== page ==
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AVNET Azure Sphere MT3620 Starter Kit - Review


Product Performed to Expectations: 10
Specifications were sufficient to design with: 10
Demo Software was of good quality: 10
Product was easy to use: 10
Support materials were available: 10
The price to performance ratio was good: 10
TotalScore: 60 / 60
  • RoadTest: AVNET Azure Sphere MT3620 Starter Kit
  • Buy Now
  • Evaluation Type: Development Boards & Tools
  • Was everything in the box required?: Yes
  • Comparable Products/Other parts you considered: Regarding the Microcontroller itself probably a Beagle Bone or a Raspberry Pi can do the same type of events handler. But regarding security this integration with the Azure Sphere makes this device a very secure system.
  • What were the biggest problems encountered?: The learning curve was a bit long, there are a lot of steps to get used to this device. But after some tutorials it works like a charm. The mikroBUS interface was something new too. The easiest way to use are the click boards available, otherwise some deep study of the protocol will be needed. It will be helpful for people more familiar with high level languages the release of a .Net support for this kit.

  • Detailed Review:

    Goal of this read test

    The major goal of this review was the starter kit test itself, using the tools and the hardware it provides, but the biggest curiosity was around the Azure Sphere and the Cloud communication functionality itself.


    Kit Contents

    The kit provides us the board itself and the usb cable to connect it to the computer


    Starter kit image


    The board itself

    This is very complete board with some out-of-the-box sensors and buttons to play with like the user buttons and leds and the integrated sensors (3D accelerometer, 3D Gyro, temperature sensor, and an ambient light sensor). And for 3rd party integrations we have the Micro BUS, UART and the  I2C Grove connector.

    More details can be found at the product page or here at the community read test page.

    Board details

    The SDK, software tools and tutorials

    The Azure Sphere SDK installation is quite easy and the initial steps to start playing with it can be easily executed following the documentation provided by Microsoft at this page the sdk can be used with Visual Studio 2017 or higher.


    Running locally

    Everything runs smoothly and you will easily get the initial application prototype running in your systemising the Azure Sphere Blink template, as you can see below with this sample template is possible to start interacting with the board

    Code screenshot Blink app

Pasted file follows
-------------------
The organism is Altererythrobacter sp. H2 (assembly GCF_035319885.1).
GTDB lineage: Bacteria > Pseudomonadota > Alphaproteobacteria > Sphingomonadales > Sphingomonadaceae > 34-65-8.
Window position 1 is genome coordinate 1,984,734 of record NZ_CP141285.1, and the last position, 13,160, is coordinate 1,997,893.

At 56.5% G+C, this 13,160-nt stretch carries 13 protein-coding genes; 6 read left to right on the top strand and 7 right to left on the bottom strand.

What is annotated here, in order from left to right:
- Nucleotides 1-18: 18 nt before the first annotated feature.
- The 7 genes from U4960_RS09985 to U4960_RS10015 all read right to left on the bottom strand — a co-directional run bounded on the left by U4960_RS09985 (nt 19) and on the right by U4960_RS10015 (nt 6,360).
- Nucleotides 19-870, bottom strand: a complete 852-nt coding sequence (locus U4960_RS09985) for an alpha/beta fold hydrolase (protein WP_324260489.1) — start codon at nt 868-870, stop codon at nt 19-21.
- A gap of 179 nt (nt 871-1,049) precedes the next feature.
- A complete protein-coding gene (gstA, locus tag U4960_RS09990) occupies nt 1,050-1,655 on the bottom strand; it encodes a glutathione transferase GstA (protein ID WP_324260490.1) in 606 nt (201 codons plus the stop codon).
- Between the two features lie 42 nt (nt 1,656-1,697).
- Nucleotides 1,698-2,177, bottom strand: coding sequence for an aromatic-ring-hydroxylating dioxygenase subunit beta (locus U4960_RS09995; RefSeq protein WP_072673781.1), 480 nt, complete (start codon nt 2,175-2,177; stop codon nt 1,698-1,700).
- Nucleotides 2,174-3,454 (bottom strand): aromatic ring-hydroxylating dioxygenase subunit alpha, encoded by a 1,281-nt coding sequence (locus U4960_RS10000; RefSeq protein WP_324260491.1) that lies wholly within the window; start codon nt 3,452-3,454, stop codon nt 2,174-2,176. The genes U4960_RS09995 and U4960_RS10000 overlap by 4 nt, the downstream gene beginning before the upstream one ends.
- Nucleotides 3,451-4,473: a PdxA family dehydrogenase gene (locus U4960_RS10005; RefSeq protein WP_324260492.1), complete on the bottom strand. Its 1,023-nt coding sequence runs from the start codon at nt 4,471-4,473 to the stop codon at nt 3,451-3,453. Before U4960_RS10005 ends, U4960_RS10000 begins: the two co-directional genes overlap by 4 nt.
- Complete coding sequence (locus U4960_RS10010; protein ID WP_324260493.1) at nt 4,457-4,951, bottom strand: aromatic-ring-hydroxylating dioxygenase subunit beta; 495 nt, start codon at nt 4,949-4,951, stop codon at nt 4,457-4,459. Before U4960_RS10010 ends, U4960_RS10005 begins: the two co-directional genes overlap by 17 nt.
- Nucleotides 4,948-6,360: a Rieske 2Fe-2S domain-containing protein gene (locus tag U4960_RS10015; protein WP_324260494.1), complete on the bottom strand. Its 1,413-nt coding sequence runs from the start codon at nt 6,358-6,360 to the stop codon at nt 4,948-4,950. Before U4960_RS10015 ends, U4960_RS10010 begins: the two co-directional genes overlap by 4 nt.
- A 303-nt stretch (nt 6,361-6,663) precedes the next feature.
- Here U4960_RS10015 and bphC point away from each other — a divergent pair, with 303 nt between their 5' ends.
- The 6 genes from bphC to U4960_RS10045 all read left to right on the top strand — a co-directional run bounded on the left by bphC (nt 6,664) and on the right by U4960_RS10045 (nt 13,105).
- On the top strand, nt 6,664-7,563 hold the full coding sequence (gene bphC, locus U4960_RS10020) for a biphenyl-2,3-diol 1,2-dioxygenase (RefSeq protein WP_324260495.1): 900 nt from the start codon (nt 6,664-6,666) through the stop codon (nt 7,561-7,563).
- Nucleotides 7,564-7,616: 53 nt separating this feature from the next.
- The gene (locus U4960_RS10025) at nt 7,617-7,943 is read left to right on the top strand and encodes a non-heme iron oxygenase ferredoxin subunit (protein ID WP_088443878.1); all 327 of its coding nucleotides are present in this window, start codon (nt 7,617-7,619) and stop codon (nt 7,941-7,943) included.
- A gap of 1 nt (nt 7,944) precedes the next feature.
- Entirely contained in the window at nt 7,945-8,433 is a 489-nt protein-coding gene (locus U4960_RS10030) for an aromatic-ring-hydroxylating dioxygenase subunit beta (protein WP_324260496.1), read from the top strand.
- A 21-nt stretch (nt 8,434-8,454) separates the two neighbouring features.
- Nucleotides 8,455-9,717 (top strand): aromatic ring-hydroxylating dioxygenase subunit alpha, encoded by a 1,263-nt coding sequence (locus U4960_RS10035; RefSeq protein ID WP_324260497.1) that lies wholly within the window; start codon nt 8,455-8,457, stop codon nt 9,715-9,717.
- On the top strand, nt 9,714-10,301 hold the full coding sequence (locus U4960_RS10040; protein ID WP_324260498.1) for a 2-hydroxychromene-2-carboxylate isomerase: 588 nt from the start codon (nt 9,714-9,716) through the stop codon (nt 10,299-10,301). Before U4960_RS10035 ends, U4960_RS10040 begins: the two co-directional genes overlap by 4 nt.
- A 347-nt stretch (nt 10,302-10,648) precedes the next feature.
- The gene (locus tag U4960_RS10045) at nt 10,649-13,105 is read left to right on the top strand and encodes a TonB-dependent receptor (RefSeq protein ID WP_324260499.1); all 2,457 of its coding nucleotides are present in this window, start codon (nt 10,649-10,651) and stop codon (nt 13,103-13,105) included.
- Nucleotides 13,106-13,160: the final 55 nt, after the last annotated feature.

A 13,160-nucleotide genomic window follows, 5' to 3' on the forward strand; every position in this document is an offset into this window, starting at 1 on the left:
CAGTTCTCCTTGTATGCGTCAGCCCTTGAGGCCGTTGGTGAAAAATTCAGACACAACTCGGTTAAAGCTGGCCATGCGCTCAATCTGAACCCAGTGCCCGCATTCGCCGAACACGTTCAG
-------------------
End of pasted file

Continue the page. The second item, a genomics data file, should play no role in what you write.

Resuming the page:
I found some very good tutorials here in the community blog too, so there is another more complex local running sample in this tutorial with the result below where is possible to watch the status of some of the board sensors

    Local app demo

    Running at the cloud

    Still using the tutorials in the community blog mentioned above is possible to interact with the board using Azure IoT resources like IoT Hub and Time Series Insights (I was not allowed to test Time Series Insights since my Azure account free credits were already expired) and the IoT Central


    Testing the IoT Hub

    The steps to use the IoT Hub can be found in this tutorial, after all the steps are done is possible to use the "Device twin" Azure functionality where eis possible to send instructions to interact with the board like below

    Azure IoT Hub

    As you can see above changing the JSON code inside the desired actions at the IoT Hub I possible to interact with the board leds, click boards, etc.


    Testing the IoT Central

    The steps to use the IoT Central can be found in this tutorial, with the IoT Central the interaction is way better since it supports measurements and properties output data from the board into the web interface and is possible to manage the board settings via the web interface too, as shown below:

    MeasurementsSettingsRed led on like requested in Settings


    This is a very abstract starter kit like I mentioned before, it has a lot of functionalities to explore, which makes it very powerful but requires some learning curve either. More time will be needed to explore other capabilities like using 3rd party sensors and actuators or even other systems. I'll try to keep the community posted as far as I can advance on that field.


Also Enrolling

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